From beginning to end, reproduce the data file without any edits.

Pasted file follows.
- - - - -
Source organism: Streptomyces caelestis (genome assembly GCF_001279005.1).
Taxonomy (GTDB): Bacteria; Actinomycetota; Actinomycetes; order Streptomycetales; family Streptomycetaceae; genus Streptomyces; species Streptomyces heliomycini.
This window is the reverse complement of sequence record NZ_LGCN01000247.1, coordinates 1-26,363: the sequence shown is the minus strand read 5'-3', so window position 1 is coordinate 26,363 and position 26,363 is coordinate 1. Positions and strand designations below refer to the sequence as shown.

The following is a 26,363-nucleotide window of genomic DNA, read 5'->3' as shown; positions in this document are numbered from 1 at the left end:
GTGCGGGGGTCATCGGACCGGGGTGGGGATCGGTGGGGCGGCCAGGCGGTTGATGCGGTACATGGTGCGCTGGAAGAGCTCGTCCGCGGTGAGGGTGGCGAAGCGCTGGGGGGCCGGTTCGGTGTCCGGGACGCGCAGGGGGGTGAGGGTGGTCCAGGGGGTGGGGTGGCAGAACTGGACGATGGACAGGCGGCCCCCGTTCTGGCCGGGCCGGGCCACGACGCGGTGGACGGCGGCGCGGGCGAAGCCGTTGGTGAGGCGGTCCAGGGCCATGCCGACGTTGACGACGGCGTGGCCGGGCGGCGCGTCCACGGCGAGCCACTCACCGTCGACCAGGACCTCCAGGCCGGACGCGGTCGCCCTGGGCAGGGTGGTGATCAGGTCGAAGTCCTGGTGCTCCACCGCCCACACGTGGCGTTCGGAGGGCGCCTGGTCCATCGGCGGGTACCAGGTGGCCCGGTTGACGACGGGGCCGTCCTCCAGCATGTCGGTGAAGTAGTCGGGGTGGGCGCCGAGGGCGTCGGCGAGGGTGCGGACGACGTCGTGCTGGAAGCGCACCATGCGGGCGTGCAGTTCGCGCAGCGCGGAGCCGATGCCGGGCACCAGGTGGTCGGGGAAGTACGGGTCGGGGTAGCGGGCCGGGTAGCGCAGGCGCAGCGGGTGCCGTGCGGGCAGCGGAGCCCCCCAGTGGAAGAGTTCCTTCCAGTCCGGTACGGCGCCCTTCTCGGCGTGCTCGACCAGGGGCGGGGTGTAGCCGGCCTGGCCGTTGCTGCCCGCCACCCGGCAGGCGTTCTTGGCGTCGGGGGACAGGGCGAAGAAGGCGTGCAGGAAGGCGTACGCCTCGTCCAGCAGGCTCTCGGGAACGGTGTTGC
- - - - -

Source organism: Streptomyces caelestis (genome assembly GCF_001279005.1).
Taxonomy (GTDB): Bacteria; Actinomycetota; Actinomycetes; order Streptomycetales; family Streptomycetaceae; genus Streptomyces; species Streptomyces heliomycini.
This window is the reverse complement of sequence record NZ_LGCN01000247.1, coordinates 1-26,363: the sequence shown is the minus strand read 5'-3', so window position 1 is coordinate 26,363 and position 26,363 is coordinate 1. Positions and strand designations below refer to the sequence as shown.

The following is a 26,363-nucleotide window of genomic DNA, read 5'->3' as shown; positions in this document are numbered from 1 at the left end:
GTGCGGGGGTCATCGGACCGGGGTGGGGATCGGTGGGGCGGCCAGGCGGTTGATGCGGTACATGGTGCGCTGGAAGAGCTCGTCCGCGGTGAGGGTGGCGAAGCGCTGGGGGGCCGGTTCGGTGTCCGGGACGCGCAGGGGGGTGAGGGTGGTCCAGGGGGTGGGGTGGCAGAACTGGACGATGGACAGGCGGCCCCCGTTCTGGCCGGGCCGGGCCACGACGCGGTGGACGGCGGCGCGGGCGAAGCCGTTGGTGAGGCGGTCCAGGGCCATGCCGACGTTGACGACGGCGTGGCCGGGCGGCGCGTCCACGGCGAGCCACTCACCGTCGACCAGGACCTCCAGGCCGGACGCGGTCGCCCTGGGCAGGGTGGTGATCAGGTCGAAGTCCTGGTGCTCCACCGCCCACACGTGGCGTTCGGAGGGCGCCTGGTCCATCGGCGGGTACCAGGTGGCCCGGTTGACGACGGGGCCGTCCTCCAGCATGTCGGTGAAGTAGTCGGGGTGGGCGCCGAGGGCGTCGGCGAGGGTGCGGACGACGTCGTGCTGGAAGCGCACCATGCGGGCGTGCAGTTCGCGCAGCGCGGAGCCGATGCCGGGCACCAGGTGGTCGGGGAAGTACGGGTCGGGGTAGCGGGCCGGGTAGCGCAGGCGCAGCGGGTGCCGTGCGGGCAGCGGAGCCCCCCAGTGGAAGAGTTCCTTCCAGTCCGGTACGGCGCCCTTCTCGGCGTGCTCGACCAGGGGCGGGGTGTAGCCGGCCTGGCCGTTGCTGCCCGCCACCCGGCAGGCGTTCTTGGCGTCGGGGGACAGGGCGAAGAAGGCGTGCAGGAAGGCGTACGCCTCGTCCAGCAGGCTCTCGGGAACGGTGTTGC